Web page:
Weakness 3: Lack of adequate anti-corruption legal frameworks and interference by politicians in the operation of law enforcement agencies.
CISLAC/TI is not oblivious of some successes recorded by the Nigerian government such as the Transparency portal managed and implemented by the Office of the Auditor General. These activities have the potential to bring corruption and wastefulness of the government agencies at all levels to the end. We fully support this initiative.
Weakness 4: Prevalence of bribery and extortion in the Nigerian Police
The year 2020 witnessed the #EndSARS protests which saw young people across the nation demanding an end to police brutality and corruption. A factor that led to this protest was widespread bribery and extortion by law enforcement officials especially the police. The first and second national corruption surveys conducted by the United Nations Office on Drugs and Crime (UNODC) in partnership with the government’s National Bureau of Statistics (NBS) and released in 2017 and 2019 both showed the Nigerian Police is the institution with the highest prevalence of bribery amongst the institutions measured. While there have been commendable efforts by the Police Complaints Response Unit (CRU) in reducing police abuses, there is a need to scale up the efforts of the unit to meet the demands of citizens as contained in the Police Act 2020.
Weakness 5: Security sector corruption
From violent extremism and insurgency to piracy, kidnapping for ransom, attacks on oil infrastructure, drug trafficking, and organized crime, Nigeria faces a host of complex security challenges. These threats typically involve irregular forces and are largely society based. They are most prevalent and persistent in marginalized areas where communities feel high levels of distrust toward the government—often built up over many years. At their root, these security challenges are symptoms of larger failures in governance.
As many of Nigeria’s security threats are domestic in nature, the Nigeria Police Force (NPF) is often the primary security interface with the public. However, low levels of public trust in the police inhibit the cooperation needed to be effective against these society based threats.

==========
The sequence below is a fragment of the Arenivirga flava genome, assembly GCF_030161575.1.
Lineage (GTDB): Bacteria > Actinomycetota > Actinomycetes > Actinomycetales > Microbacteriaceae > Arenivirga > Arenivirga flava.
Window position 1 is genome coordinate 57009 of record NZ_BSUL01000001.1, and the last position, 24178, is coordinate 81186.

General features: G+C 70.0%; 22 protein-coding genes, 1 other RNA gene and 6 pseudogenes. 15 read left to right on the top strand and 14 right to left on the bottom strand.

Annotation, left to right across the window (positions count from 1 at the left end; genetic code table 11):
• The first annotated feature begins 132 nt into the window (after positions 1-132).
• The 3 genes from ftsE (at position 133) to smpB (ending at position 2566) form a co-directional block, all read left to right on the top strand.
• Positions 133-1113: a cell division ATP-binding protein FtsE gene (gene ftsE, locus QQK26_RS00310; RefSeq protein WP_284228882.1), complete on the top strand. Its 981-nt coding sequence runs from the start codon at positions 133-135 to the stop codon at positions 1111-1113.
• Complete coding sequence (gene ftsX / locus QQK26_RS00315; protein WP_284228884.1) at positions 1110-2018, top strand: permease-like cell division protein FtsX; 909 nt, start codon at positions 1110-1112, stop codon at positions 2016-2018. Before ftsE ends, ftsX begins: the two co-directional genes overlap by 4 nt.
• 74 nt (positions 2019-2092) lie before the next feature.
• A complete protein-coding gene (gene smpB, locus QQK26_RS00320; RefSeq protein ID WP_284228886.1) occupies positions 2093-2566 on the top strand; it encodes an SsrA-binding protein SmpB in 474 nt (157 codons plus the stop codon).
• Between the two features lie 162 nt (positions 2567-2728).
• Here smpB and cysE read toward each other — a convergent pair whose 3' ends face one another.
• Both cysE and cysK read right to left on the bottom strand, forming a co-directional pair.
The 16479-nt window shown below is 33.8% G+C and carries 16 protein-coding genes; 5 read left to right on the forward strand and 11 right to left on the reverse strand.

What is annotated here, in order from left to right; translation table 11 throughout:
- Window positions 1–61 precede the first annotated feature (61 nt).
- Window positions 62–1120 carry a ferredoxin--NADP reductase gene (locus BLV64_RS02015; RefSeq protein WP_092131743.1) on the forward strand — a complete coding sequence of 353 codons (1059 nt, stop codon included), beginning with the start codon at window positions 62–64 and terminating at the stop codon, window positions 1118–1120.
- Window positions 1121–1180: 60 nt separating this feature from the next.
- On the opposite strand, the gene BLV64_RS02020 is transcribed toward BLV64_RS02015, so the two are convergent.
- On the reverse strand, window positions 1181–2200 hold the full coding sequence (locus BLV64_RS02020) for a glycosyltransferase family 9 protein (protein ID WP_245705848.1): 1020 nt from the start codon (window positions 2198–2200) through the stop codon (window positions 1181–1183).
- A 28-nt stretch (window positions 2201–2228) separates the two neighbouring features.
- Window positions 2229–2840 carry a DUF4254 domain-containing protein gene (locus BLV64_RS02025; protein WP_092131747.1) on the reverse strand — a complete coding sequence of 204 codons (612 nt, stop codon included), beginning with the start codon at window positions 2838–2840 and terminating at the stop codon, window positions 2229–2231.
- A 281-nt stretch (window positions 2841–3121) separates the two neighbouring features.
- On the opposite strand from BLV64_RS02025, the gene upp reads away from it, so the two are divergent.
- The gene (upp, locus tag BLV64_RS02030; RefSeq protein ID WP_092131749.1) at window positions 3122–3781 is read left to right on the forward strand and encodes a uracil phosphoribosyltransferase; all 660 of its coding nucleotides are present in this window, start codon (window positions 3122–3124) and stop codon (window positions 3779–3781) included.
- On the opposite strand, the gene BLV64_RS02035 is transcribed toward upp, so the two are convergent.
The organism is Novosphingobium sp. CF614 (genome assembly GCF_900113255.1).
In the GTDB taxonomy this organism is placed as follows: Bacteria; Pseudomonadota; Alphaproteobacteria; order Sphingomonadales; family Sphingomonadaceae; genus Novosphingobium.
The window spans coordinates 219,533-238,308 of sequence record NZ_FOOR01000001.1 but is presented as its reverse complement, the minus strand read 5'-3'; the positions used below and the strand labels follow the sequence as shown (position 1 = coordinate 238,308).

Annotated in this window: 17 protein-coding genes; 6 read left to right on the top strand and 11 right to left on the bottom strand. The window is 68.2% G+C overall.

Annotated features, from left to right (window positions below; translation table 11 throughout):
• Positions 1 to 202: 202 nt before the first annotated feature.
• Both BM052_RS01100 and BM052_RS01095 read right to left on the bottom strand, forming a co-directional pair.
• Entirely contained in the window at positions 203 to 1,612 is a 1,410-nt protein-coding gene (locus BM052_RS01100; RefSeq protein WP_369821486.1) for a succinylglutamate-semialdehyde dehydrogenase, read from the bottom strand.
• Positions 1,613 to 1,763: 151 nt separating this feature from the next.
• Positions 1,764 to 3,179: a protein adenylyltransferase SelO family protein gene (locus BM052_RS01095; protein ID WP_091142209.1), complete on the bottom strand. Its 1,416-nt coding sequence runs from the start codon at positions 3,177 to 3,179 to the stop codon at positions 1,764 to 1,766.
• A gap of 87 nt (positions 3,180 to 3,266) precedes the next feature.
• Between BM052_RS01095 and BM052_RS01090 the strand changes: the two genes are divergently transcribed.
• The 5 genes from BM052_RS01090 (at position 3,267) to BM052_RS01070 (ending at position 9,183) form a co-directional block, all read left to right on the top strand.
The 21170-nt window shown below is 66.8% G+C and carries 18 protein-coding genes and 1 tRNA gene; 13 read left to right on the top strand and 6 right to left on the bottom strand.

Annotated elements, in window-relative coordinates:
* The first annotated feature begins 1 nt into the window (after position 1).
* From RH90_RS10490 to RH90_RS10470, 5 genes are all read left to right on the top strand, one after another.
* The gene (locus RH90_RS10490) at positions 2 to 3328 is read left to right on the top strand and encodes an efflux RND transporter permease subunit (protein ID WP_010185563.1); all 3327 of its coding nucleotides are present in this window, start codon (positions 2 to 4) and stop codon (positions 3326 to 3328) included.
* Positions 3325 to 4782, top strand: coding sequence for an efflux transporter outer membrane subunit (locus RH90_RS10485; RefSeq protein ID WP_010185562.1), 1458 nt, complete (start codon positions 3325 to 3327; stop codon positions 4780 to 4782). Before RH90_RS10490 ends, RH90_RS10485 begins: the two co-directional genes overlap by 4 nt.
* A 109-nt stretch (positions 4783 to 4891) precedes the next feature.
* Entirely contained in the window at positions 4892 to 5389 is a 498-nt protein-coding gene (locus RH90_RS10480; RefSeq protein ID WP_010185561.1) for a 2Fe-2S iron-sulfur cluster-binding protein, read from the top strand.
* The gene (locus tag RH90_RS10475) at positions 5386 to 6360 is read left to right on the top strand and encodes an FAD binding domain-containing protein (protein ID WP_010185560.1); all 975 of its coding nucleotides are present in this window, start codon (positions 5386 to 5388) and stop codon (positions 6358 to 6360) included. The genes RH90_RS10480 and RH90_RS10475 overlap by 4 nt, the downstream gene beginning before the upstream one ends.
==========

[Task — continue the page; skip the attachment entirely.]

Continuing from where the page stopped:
Nigeria’s security system is also perceived to be politicized. Leaders are often appointed based on their political allegiances rather than on their experience or capabilities in law enforcement. As a result, the quality of leadership at the helm of affairs suffers. Appointees under such circumstances feel loyalty to their political patron rather than to their institutions or citizens. How and to whom the law is applied is not consistent. Norms of professionalism and ethics are weakened.
The problem of non-meritocratic leadership is exacerbated by a command-and-control structure that is opaque, centralized, and often chaotic. Security leaders who have not earned their position lose the respect of their colleagues, who are then more likely to abandon a unit when facing an armed threat. Insufficient understanding or commitment to effectiveness among a force’s leadership often results in the neglect of training. Problems of police engagement with communities are thus perpetuated.
The continuous opaqueness in the utilization of security votes contributes to corruption perception in the country and this process must be reformed especially when we have security agencies living and working in very poor conditions. Multiple reports of police officers protesting non-payment of allowances for election duties are now seen. The result of this is the widespread kidnappings, banditry and terrorism ravaging different parts of the country.
There is a sense the above suggestions took into consideration other texts on the issue of corruption and plausible implications. Among these as contained in the statement of the partners are the World Bank’s warning while releasing its “Rising to the Challenge: Nigeria’s COVID Response” report in December, 2020. The bank warned that “In the next three years, an average Nigerian could see a reversal of decades of economic growth and the country could enter its deepest recession since the 1980s.” There is also the Council on Foreign Relations (CFR) observation that Nigeria witnessed a total of 2,860 kidnappings in 2020 which was up from 1,386 in 2019. And then the Unemployment Data for the second quarter of 2020 from the National Bureau of Statistics (NBS) which showed that one in two Nigerian is either unemployed (27.1%) or underemployed (28.6%).